On instant replay:

I was in the collective-bargaining negotiations. The intention was to fix the call on the hit 5-feet foul that’s ruled fair. I think I would be in favor of cutting back the review time big time, from a maximum of two minutes to 30-to-45 seconds.

On mound visits:2

Right now, talking to your catcher every second pitch in a tight spot, the crowd boos, the ump’s yelling at you … that’s not the product we want. I get it.

On walk-up music:

I don’t think walk-up songs are necessary. Remember when the White Sox and Orioles played the 2015 game in Baltimore with no music and no fans because of the riots and looting in Baltimore? That game lasted 2 hours and 3 minutes.

On the health of MLB:

My gut feeling is that baseball is doing really well. We have a lot of exciting players who are bringing fans in. We’re a growth sport right now. But that doesn’t mean that we can get lazy with it.

It is always good to get an inside perspective of what the players might be thinking about around the pace of play changes. It would have been insightful to see his thoughts on sensor strike zones or a pitch clock, but he might not have wanted to go on record about issues that would be read by the umpires calling his pitches or ones that will continue to be leveraged in the collective bargaining discussions.

Who was your first favorite athlete?

Another staple of the summer is random thought memes populating across social media. I avoid most of these, but one popped up that was too fun to duck.

The first player I remember becoming a huge fan of was “Andy Allanson” when I was “six” years old.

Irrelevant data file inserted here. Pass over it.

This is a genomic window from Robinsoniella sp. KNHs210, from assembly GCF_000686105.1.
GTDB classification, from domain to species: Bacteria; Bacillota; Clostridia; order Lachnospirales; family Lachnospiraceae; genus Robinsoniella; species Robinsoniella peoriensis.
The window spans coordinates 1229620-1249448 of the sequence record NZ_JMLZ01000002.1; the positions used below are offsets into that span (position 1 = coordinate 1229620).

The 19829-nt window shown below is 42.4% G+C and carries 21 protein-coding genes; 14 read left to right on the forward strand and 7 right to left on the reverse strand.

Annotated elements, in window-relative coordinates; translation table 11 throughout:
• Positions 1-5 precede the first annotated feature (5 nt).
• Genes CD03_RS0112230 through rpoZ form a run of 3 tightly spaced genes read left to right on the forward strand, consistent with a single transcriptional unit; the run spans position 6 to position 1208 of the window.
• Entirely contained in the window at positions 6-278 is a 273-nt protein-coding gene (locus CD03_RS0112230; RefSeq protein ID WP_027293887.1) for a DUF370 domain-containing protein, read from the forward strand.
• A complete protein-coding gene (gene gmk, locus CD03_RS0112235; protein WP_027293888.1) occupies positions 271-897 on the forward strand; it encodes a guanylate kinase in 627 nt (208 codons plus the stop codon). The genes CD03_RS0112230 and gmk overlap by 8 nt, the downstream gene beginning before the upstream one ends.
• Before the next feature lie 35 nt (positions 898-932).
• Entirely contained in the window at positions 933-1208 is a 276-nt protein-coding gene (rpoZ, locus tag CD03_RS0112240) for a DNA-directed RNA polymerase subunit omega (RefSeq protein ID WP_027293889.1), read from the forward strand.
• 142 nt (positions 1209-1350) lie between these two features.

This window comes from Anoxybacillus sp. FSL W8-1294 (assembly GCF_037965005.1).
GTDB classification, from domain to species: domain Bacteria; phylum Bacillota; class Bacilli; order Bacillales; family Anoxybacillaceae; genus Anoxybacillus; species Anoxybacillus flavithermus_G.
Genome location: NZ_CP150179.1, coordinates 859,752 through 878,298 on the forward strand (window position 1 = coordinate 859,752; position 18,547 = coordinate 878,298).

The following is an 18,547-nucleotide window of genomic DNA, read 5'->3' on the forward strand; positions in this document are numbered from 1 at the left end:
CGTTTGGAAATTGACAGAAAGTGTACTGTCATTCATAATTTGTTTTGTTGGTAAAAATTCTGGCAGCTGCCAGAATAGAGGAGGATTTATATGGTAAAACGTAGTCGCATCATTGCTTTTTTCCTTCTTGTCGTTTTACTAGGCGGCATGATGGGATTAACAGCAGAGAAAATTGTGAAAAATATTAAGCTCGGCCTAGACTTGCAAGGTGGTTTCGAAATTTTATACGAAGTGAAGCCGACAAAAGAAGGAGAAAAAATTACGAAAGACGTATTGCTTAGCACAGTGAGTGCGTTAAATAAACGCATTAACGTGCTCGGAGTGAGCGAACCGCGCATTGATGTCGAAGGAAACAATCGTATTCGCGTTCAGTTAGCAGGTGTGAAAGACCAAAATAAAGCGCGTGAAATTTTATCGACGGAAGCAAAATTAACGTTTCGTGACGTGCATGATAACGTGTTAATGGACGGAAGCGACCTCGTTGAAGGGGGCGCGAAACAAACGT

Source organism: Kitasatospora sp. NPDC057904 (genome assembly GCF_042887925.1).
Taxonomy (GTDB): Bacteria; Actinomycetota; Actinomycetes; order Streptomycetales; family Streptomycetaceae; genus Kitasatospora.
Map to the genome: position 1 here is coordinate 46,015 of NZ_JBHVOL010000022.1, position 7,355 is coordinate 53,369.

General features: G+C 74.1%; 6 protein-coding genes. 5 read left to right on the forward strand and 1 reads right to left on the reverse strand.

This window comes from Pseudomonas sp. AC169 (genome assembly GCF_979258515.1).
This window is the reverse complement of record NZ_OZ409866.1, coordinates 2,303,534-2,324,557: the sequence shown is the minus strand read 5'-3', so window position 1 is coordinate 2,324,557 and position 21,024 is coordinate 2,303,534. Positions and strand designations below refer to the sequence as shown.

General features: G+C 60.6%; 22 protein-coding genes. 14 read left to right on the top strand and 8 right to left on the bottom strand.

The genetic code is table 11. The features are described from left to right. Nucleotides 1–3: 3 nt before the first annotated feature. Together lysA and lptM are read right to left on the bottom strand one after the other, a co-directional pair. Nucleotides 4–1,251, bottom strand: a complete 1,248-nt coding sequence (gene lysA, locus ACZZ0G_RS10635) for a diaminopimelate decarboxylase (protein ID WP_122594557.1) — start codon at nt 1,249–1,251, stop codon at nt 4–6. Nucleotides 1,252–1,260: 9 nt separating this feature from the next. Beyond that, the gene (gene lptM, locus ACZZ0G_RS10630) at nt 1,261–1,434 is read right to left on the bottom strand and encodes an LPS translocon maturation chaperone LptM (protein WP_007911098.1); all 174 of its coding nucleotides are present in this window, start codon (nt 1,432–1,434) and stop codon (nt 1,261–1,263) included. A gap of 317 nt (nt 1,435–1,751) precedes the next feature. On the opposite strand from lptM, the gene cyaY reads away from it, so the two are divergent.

I understand that Allanson was a terrible hitter and not an especially renowned catcher in Indian’s lore. However, Allanson’s Topps card with the wood-grain was in the first pack I ever opened. He was the only Indians baseball card I had and it said “All-Star Rookie.” That was all it took.

The meme reminded me of a conversation I had with someone somewhere that we shared this weird appreciation for one of the worst hitters the Indians consistently trotted onto the field. It being summer, I felt it worthy of doing some digging and figured out it was none other than WFNY’s own Andrew Clayman.

We’ll begin this edition with a quickie from the tail end of the Cleveland Indians’ 40-year walk through the desert. It’s a WUAB Channel 43 Tribe promo from the early portion of the 1989 season, which eventually ended in a 73-89 record and the exit of manager Doc Edwards. More importantly, it would also be the last season in Cleveland for the aforementioned trusty backstop Andy Allanson—a mulleted and mustachioed Virginia hilljack whom I briefly held in the highest regard.

WFNY Youtube Channel

Speaking of YouTube rabbit hole adventures, Jeff Nomina and Jim Pete have started what we hope will become a series of YouTube short videos on random sport topics. Please feel free to offer feedback in the comments here and I’ll be sure to pass them along. Thanks.

  1. He was particularly proud of utilizing acute as he had just learned about the angle in school this week and stopped the game long enough to leave the room so he could thank his mom for teaching it to him. []
  2. He also notes it is a necessity for now due to the cameras focusing on catcher signals. []